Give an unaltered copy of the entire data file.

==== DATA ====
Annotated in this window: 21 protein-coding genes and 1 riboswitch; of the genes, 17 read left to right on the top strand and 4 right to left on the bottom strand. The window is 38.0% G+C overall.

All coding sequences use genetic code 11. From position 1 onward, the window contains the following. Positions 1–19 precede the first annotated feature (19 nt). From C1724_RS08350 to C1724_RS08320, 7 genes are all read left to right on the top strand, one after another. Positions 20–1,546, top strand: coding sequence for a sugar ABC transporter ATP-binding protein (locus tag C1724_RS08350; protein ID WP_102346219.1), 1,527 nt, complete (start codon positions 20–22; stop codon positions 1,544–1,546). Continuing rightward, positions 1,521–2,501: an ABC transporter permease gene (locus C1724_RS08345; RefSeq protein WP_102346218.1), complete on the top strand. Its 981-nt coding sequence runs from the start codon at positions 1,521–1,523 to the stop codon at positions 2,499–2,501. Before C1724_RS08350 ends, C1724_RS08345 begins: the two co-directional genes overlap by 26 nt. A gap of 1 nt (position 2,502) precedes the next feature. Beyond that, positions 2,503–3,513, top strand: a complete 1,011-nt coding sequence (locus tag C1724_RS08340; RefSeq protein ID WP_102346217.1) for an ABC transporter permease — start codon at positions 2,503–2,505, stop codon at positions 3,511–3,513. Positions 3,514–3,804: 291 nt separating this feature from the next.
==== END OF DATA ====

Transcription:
Annotated in this window: 21 protein-coding genes and 1 riboswitch; of the genes, 17 read left to right on the top strand and 4 right to left on the bottom strand. The window is 38.0% G+C overall.

All coding sequences use genetic code 11. From position 1 onward, the window contains the following. Positions 1–19 precede the first annotated feature (19 nt). From C1724_RS08350 to C1724_RS08320, 7 genes are all read left to right on the top strand, one after another. Positions 20–1,546, top strand: coding sequence for a sugar ABC transporter ATP-binding protein (locus tag C1724_RS08350; protein ID WP_102346219.1), 1,527 nt, complete (start codon positions 20–22; stop codon positions 1,544–1,546). Continuing rightward, positions 1,521–2,501: an ABC transporter permease gene (locus C1724_RS08345; RefSeq protein WP_102346218.1), complete on the top strand. Its 981-nt coding sequence runs from the start codon at positions 1,521–1,523 to the stop codon at positions 2,499–2,501. Before C1724_RS08350 ends, C1724_RS08345 begins: the two co-directional genes overlap by 26 nt. A gap of 1 nt (position 2,502) precedes the next feature. Beyond that, positions 2,503–3,513, top strand: a complete 1,011-nt coding sequence (locus tag C1724_RS08340; RefSeq protein ID WP_102346217.1) for an ABC transporter permease — start codon at positions 2,503–2,505, stop codon at positions 3,511–3,513. Positions 3,514–3,804: 291 nt separating this feature from the next.